Harold Baker was born on September 3, 1945, at Fort Bragg, North Carolina. He enlisted in the U.S. Navy on June 29, 1964, and completed basic training at NTC San Diego, California, in October 1964. His first assignment was aboard the submarine tender USS Nereus (AS-17) from October 1964 to May 1965, followed by Radioman A School at NTC San Diego from May to December 1965. Petty Officer Baker served at U.S. Naval Communications Station Yokosuka, Japan, from January 1966 to October 1967, and then attended Underwater Demolition Team Replacement Accession training at Naval Amphibious Base Coronado, California, from October 1967 to March 1968. His next assignment was with Underwater Demolition Team ELEVEN (UDT-11) at NAB Coronado from March 1968 to February 1970, followed by service with SEAL Team ONE at NAB Coronado from February 1970 to July 1972. During this time, Petty Officer Baker deployed with his Team to Southeast Asia from July to December 1970. He served with UDT-12 at NAB Coronado from July 1972 to September 1975, and then returned to UDT-11 at NAB Coronado from September 1975 to December 1978. Petty Officer Baker next served with Inshore Undersea Warfare Group ONE at NAB Coronado from December 1978 to December 1979, followed by service with Naval Special Warfare Group ONE at Coronado from December 1979 to January 1981. He then served with UDT-11 at NAB Coronado from January 1981 until the UDT Teams disbanded and were absorbed into the SEAL Teams in 1983, serving with SEAL Team ONE from 1983 until his retirement from the Navy on July 1, 1984. Harold Baker died on February 7, 2004, and was buried at Mount Hope Cemetery in Southern Pines, North Carolina.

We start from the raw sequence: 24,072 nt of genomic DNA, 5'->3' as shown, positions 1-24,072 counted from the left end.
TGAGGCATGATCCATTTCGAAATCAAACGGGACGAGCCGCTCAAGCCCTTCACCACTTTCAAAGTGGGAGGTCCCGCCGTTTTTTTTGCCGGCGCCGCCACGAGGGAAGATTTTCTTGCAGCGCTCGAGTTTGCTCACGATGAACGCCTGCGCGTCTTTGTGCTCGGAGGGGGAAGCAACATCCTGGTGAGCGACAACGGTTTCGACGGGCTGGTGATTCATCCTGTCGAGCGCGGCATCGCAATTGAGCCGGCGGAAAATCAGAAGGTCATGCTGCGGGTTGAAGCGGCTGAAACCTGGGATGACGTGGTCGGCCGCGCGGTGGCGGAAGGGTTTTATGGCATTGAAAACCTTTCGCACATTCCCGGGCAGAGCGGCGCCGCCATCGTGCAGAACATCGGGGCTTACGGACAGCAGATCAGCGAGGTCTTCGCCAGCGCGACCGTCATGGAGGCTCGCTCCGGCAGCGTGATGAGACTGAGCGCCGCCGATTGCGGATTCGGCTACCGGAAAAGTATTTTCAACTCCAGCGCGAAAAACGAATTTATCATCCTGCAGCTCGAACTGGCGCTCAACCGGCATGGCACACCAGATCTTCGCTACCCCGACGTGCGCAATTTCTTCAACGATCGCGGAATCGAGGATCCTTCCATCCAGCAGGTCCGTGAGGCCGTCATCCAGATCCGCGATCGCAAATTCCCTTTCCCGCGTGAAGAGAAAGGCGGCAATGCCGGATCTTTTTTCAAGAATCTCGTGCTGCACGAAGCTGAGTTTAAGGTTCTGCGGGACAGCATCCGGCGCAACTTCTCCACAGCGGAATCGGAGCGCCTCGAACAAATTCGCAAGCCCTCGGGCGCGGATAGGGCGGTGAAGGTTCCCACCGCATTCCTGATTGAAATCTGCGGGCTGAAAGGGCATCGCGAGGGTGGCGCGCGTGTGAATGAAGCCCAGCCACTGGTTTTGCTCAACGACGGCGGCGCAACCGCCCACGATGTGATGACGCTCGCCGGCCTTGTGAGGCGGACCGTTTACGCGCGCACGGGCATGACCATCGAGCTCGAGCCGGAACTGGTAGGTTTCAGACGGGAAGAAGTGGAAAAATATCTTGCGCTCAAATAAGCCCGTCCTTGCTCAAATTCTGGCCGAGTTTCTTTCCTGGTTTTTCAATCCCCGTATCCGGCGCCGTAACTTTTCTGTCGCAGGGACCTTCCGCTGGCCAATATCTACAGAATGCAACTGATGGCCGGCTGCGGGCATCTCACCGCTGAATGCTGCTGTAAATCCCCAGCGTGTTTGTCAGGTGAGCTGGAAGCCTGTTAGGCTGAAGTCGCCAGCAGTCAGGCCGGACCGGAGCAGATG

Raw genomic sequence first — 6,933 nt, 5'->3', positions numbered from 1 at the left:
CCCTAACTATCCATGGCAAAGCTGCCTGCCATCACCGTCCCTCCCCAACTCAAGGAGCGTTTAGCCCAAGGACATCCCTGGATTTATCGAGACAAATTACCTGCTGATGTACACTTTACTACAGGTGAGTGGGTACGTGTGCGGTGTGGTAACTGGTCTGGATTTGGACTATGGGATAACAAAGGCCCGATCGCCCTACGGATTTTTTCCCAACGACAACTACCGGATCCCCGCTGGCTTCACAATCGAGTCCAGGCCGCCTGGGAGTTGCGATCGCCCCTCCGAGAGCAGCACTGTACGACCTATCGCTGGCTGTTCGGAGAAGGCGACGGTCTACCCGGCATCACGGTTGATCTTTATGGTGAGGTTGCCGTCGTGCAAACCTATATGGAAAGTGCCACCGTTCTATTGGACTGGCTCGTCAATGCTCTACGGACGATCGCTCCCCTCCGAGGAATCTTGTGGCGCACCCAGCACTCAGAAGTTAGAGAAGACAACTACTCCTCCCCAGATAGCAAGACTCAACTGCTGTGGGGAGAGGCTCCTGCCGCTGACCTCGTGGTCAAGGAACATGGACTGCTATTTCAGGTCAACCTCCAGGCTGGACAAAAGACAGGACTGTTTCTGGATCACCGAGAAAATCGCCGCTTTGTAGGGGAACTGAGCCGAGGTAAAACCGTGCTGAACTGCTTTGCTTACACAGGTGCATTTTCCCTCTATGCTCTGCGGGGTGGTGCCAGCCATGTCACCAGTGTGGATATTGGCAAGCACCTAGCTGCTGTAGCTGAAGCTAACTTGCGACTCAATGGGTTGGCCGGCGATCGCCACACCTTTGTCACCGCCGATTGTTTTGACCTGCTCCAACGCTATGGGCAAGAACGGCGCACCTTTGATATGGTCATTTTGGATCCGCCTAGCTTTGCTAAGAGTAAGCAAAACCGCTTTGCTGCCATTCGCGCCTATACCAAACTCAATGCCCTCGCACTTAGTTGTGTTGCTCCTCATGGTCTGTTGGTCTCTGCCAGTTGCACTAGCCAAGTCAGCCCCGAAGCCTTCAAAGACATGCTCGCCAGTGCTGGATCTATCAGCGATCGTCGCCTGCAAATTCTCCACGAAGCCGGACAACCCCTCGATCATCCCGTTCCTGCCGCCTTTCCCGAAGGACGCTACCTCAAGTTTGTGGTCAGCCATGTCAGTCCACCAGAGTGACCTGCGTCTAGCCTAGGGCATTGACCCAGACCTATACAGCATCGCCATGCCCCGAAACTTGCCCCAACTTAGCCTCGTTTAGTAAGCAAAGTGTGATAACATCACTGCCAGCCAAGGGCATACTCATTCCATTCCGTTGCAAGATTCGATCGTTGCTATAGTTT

His Navy Cross Citation reads:
For extraordinary heroism in action on the night of 20 December 1970 while serving as the rear security for a five-man Sea-Air-Land Team ONE patrol on an interdiction mission deep within enemy territory in the Republic of Vietnam. Immediately after inserting ashore, the patrol came under withering enemy fire from automatic weapons, grenades, and rockets, mortally wounding the patrol leader and the automatic weapons man, and critically wounding the patrol's radioman and Vietnamese guide. Although he was not wounded, Petty Officer Baker found himself in the river waters struggling to keep his head above the surface. Through sheer determination, he pulled himself and the body of a fallen comrade onto the bank and then returned a heavy volume of automatic weapons fire toward the enemy in an effort to stave off an assault on the squad's position. Subsequently, Petty Officer Baker administered lifesaving first aid to the two wounded members of the patrol and directed the recovery of the bodies of the patrol leader and the automatic weapons man. By his great personal valor and fighting spirit in the face of heavy enemy fire, he upheld the highest traditions of the United States Naval Service.